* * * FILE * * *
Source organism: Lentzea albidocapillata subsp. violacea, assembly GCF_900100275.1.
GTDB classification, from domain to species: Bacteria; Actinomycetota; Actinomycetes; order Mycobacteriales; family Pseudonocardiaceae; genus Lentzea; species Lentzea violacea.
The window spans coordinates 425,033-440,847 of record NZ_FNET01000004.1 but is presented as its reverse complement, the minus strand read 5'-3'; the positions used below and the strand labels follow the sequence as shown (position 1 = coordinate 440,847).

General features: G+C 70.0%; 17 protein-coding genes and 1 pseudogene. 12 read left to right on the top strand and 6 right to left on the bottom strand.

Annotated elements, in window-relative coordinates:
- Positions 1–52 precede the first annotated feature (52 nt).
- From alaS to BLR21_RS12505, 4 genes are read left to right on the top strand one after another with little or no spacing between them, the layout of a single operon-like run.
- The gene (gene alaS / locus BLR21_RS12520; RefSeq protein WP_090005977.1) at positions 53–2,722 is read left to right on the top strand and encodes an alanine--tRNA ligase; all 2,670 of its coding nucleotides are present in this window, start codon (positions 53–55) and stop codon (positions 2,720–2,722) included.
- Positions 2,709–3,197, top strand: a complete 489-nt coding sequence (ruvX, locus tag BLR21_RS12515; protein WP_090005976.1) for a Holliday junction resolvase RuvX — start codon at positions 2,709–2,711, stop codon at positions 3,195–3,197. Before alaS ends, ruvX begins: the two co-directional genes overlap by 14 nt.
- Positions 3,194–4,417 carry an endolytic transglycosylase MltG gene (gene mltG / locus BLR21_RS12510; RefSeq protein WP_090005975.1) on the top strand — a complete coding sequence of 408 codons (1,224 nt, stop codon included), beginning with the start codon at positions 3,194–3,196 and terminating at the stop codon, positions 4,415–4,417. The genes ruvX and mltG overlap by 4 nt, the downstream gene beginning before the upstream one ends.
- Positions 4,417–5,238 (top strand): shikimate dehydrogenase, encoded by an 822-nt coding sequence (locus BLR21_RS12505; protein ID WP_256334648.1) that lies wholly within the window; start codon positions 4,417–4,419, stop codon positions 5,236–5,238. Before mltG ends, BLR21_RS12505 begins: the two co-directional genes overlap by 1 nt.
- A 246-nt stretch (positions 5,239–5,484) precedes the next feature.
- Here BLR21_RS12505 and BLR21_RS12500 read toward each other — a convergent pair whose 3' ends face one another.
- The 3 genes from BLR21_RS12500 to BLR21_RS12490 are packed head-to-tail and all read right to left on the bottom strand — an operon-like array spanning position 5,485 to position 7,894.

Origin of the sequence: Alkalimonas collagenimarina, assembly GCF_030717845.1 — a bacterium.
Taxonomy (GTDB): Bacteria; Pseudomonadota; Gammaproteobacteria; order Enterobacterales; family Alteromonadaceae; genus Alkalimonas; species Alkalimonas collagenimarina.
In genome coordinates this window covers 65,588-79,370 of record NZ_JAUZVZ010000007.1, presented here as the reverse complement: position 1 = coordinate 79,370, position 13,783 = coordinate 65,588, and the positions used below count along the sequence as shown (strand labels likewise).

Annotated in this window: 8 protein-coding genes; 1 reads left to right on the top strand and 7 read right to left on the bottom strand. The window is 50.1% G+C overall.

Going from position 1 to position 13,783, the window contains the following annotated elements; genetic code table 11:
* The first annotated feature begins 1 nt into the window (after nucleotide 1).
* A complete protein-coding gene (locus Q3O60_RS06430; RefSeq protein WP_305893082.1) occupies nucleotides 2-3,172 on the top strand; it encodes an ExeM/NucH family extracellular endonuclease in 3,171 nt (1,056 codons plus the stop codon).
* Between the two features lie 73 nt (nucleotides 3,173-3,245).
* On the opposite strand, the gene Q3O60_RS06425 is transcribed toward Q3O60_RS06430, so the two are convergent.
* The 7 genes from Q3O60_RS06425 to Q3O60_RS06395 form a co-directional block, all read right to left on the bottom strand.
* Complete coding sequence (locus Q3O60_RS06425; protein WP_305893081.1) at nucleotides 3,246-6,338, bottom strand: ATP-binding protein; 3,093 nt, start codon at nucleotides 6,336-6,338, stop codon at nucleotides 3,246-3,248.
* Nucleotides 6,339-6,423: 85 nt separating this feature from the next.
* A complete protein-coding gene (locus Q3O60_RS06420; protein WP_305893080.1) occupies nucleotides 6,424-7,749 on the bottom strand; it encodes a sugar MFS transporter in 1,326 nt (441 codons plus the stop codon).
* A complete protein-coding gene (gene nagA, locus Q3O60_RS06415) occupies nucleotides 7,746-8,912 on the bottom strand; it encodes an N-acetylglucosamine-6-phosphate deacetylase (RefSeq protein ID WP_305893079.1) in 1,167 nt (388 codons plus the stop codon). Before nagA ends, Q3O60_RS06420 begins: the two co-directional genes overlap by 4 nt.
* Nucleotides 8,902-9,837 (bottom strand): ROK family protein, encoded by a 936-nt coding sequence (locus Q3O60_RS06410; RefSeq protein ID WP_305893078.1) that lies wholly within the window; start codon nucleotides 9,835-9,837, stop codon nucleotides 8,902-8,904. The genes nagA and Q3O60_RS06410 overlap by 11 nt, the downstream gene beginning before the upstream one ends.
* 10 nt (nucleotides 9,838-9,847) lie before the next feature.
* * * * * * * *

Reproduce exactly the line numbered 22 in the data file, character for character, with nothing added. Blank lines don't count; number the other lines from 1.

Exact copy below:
* Between the two features lie 73 nt (nucleotides 3,173-3,245).